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OJ Johnston

Recent Posts

Upgrading to 40/100 Gigabit Ethernet? Consider the Implications on your Multimode Fiber Infrastructure

Posted by OJ Johnston on Mon, May 11, 2015 @ 17:05 PM

While many enterprises are considering the move to a 40/100G ethernet infrastructure, often they overlook the impact of remaining with a multimode fiber infrastructure. While there is little difference in the infrastructure requirements of 10G ethernet for single-mode fiber and multimode fiber infrastructures, there is an exponential difference in 40/100G ethernet infrastructures. Many people tout the economics of MMF vs SMF lasers as the key reason for remaining with their MMF infrastructure; however, the savings achieved there will likely be erased by the increased cost of the passive optical infrastructure.

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Topics: network monitoring, single mode optical fiber, multimode optical fiber, 100G, optical taps, network taps, 40G, gigabit ethernet

Mobile Backhaul - Strategies for Increasing Bandwidth to Cell Sites

Posted by OJ Johnston on Mon, Jul 22, 2013 @ 17:07 PM

As the use of mobile applications and services that require increasingly more bandwidth continues to grow, wireless service providers must find cost-effective and efficient methods for meeting the bandwidth demand. Legacy transport networks are no longer capable of adequately serving today’s cell sites. Newer technologies such as GPON, WDM-PON, and Ethernet over CWDM/DWDM are all well-suited to cost-effectively address the growing bandwidth needs of wireless service providers. Regardless of the technology used, M2 Optics’ SplitLight product is an integral part of the solution.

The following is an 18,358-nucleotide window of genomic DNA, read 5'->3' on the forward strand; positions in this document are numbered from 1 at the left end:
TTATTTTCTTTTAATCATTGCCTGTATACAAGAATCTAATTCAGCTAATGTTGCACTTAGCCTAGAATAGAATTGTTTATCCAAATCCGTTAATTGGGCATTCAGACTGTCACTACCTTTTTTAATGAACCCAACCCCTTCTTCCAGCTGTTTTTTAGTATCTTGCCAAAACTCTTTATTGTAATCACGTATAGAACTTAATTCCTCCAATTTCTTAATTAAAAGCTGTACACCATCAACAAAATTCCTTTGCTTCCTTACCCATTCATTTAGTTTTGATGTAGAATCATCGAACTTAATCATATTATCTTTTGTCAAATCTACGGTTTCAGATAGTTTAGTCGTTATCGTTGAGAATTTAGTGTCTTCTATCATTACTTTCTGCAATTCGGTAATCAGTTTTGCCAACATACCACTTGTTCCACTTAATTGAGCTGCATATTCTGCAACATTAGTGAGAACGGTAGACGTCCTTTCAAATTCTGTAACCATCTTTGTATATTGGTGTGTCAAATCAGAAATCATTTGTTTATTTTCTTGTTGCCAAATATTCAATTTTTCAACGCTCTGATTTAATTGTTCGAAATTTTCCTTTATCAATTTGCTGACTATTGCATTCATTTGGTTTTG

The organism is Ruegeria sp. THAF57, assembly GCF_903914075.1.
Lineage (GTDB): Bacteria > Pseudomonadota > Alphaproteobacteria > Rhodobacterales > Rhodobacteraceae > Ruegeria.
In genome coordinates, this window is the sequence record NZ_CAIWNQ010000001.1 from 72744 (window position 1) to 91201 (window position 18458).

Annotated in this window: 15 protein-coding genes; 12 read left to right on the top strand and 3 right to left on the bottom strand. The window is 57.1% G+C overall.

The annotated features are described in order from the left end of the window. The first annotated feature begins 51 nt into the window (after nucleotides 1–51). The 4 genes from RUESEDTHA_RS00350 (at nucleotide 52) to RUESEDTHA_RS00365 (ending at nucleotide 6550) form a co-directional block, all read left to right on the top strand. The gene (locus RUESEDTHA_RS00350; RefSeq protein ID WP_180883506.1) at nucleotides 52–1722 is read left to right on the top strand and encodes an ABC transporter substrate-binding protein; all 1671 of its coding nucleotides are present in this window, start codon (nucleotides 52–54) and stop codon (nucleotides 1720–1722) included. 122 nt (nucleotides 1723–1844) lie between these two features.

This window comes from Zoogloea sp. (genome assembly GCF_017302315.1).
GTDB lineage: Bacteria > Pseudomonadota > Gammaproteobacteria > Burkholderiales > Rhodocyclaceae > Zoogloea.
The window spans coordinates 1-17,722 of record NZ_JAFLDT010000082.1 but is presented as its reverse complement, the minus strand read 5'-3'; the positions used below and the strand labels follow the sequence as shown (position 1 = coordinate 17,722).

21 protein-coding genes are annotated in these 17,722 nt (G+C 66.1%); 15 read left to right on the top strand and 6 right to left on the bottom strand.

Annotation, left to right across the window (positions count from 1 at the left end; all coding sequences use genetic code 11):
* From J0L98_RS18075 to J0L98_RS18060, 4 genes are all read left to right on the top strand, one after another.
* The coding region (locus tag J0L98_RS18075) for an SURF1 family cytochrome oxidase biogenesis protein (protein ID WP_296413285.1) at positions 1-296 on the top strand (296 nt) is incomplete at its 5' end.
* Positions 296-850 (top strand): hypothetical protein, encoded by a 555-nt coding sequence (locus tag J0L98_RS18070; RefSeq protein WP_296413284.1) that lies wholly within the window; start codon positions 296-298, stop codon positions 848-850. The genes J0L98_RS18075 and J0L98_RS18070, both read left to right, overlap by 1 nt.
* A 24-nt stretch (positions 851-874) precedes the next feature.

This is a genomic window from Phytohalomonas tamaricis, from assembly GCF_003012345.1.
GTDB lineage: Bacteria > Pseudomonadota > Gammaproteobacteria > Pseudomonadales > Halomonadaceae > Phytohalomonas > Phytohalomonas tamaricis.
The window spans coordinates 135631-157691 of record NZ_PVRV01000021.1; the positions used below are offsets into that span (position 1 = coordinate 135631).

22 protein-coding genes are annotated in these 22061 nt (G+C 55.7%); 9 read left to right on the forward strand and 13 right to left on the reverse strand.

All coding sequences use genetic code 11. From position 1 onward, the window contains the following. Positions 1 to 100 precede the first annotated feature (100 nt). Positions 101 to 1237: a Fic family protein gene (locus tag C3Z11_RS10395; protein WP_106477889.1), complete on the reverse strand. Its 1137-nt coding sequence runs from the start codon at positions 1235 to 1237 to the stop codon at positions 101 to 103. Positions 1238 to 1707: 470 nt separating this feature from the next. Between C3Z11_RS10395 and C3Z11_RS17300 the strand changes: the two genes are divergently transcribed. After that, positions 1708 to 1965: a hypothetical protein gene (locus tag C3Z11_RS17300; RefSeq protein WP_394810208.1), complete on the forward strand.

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Topics: WDM-PON, GPON, SplitLight, m2 optics, cwdm, dwdm, mobile backhaul, wireless backhaul, oadm

Enterprise and MDU/MTU PON – Rack’em, But Don’t Stack’em

Posted by OJ Johnston on Tue, Apr 9, 2013 @ 17:04 PM

Currently, one of the challenges in deploying new, higher speed services to both enterprise customers as well as MDU/MTU customers is how to deliver these services using the least amount of space possible, while maintaining network flexibility and service quality.  M2 Optics’ recent release of the SplitLighttm High-Density Platform (HDP) enables unprecedented space savings and enhanced flexibility without sacrificing performance.

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Topics: PON, WDM-PON, GPON, 10G GPON, PON splitters, MDU PON, SplitLight

Passive Optical Networks – Moving Beyond the LGX Form-Factor

Posted by OJ Johnston on Wed, Apr 3, 2013 @ 17:04 PM

Traditionally, products have gone down the path of modularity for two reasons: cost and/or ease of replacement without effecting existing services.  When the LGX form factor was first created for optical splitters, it made sense to have a modular approach for the first reason and to a lesser extent, the latter reason.  When optical splitter modules were first put into the LGX form factor, the cost per splitter was considerably higher than it is today. Therefore, inserting modules into a chassis became a cost effective way to “grow” as needed.  At the same time, the quality of those modules was not as high nor as repeatable as it is today, so despite any changes being service effecting (passive elements are not capable of protection switching around an outage) having the ability to replace the modules was also a key advantage.